What other abilities (apart from raising wind) were Lapland witches supposed to have ?

From the High Middle Ages up until the late 19th century, people in Lapland and Saami people in general were often said to have magical powers such as clairvoyance (in fact this shows up several times in the sagas; the story of Gunnhild’s meeting with Eirikur Blood-Axe (her future husband) As Told By Snorri for example and the story about Snaefridur, Harald Fairhair’s second wife.

I have mentioneda fantasy story I’m drafting right now where the world is based on Icelandic family and legendary sagas and general medieval Northern European beliefs about themselves and the rest of the world, with aspects of Dickensian London (Dickensian Reykjavik/Christiania?) in the city the teenage hero, Bjarki comes from. One of the important supporting characters is Bjarki’s old wet nurse at the baby farm where he was sent as an infant- a Finnish (read : Saami) thrall woman called Selja (Scandinavian spelling of Celia) who’s a witch who can call up storms and sell them; an old European practice where you go to a windswept place, hold out a cloth to capture the wind and tie three knots in it. The first knot supposedly gives a light wind, the second gives a stronger one and the third causes a storm. Selling wind was apparently common in Lapland (also in the British Isles). Lapland witches were also said to be able to curse people by spitting on a knife three times and covering their victims in the spit.

In order to make this more accurate, I have done some googling on Lapland witches and only come across references to 16th and 17th century English literature and old travelogues which don’t give much information. But I want to find some reliable sources beyond the sagas I’ve read and what I’ve already found. Supposedly the last supposed Lapland Witch died in the early 1900s.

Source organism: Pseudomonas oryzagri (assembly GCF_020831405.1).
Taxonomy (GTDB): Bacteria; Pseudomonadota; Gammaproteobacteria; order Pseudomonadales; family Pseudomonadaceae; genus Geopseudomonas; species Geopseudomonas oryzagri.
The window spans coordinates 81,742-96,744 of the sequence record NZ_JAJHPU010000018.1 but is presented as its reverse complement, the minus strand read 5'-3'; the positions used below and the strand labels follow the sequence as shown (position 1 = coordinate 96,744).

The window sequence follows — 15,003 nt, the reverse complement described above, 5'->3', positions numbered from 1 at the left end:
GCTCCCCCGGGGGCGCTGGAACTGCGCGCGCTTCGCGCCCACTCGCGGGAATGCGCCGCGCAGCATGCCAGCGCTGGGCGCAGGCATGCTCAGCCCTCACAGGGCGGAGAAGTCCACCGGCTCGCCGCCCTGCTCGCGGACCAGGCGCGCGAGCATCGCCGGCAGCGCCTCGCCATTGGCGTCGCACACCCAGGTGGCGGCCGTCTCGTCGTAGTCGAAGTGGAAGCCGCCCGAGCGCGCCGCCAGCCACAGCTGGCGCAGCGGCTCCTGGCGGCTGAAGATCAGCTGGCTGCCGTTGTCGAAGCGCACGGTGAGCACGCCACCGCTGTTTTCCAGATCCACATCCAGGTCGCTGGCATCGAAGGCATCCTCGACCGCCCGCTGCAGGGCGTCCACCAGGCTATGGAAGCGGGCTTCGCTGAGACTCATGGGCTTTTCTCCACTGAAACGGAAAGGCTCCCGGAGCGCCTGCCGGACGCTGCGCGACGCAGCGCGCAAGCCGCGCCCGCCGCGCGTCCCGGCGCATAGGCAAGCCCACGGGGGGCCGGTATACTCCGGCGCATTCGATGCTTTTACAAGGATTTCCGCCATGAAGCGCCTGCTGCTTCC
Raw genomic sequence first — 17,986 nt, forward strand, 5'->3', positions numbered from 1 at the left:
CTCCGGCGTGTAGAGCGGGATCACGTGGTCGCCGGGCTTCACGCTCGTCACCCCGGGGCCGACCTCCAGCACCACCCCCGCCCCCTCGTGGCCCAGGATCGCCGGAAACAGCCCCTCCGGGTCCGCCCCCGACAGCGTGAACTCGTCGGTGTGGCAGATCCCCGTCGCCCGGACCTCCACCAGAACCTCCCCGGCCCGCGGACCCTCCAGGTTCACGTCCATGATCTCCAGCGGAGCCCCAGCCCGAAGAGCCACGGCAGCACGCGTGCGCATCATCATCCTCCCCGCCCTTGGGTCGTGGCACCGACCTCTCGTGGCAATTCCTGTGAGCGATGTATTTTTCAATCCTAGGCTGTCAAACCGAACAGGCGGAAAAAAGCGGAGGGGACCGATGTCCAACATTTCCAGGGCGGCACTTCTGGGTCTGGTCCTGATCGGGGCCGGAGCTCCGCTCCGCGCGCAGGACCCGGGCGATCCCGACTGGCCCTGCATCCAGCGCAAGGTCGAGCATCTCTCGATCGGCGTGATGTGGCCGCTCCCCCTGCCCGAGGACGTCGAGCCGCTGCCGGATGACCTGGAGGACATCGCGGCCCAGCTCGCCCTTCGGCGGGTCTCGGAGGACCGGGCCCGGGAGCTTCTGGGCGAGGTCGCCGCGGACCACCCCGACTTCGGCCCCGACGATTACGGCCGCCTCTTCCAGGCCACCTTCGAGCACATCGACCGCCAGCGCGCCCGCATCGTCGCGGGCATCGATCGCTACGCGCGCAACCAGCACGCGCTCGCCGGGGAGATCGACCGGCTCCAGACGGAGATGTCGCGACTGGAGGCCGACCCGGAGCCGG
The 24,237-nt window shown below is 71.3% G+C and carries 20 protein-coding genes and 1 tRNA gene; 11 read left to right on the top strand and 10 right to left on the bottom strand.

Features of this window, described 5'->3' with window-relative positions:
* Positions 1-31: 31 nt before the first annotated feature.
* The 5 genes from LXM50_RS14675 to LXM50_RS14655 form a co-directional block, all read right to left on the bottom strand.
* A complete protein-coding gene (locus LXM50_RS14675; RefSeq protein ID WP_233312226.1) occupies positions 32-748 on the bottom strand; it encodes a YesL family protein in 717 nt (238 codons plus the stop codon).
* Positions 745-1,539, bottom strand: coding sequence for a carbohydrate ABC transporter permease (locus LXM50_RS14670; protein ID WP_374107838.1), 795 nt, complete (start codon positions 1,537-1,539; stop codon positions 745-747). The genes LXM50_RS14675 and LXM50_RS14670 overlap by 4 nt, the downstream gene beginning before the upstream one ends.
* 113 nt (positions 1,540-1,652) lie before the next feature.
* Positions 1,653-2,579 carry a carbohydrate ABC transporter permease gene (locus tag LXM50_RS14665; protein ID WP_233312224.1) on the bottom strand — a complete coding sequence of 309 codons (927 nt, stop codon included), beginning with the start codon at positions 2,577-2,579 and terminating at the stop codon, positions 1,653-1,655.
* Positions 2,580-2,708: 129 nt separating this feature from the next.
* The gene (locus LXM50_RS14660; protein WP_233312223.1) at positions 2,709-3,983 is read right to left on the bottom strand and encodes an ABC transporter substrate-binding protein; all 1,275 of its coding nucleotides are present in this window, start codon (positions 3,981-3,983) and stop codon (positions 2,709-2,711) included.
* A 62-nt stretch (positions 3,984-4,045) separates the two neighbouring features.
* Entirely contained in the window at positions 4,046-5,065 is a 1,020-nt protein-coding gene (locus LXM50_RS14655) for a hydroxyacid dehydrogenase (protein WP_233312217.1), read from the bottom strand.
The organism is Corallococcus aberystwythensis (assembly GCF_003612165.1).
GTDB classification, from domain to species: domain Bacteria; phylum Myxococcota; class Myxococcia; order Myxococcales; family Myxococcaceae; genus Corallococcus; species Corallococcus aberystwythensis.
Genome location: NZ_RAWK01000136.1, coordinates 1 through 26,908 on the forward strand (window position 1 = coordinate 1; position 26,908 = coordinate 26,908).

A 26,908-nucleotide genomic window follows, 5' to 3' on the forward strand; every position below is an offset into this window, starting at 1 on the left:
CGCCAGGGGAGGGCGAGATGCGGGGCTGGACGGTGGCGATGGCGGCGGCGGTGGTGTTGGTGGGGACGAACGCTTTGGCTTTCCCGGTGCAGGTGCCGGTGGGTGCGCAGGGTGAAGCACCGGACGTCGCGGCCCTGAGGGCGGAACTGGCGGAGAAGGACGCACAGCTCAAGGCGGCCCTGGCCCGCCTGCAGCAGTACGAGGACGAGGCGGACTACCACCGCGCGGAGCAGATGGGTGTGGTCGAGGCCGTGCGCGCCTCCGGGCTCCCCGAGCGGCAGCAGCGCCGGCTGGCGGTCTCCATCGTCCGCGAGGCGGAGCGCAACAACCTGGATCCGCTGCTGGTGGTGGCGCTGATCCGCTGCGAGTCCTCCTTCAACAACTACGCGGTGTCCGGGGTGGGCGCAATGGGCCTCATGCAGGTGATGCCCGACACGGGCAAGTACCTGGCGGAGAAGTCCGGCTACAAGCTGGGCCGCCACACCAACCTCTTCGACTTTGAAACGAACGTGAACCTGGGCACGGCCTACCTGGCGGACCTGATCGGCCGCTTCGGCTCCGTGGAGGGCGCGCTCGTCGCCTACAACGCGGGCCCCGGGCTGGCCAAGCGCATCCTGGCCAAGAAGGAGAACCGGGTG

Anyone know much about this topic?

sorry for bumping. Thought it might help if I linked to something I found. Raising the Wind by Ernest Moyne and Wayne R. Kime on Google Books.

Wow … my heritage is part Saami; yet I never heard of Lapland witches until now, reading your thread. I will follow it with interest.

Where from if it’s not too personal? Norway? Sweden? Finland?

“Lapland witches” appear in The Snow Queen where Gerda meets two women referred to as “the Finn-woman” and “the Lapp-woman” who both have magical powers.

Breaking wind is a major power now?



Another reference to selling a wind

I know of Lapland witches though that wonderfully evocative passage in Milton’s Paradise Lost which refers to them.

That was one of the references I turned up when I googled the phrase. There’s apainting inspired by the passage.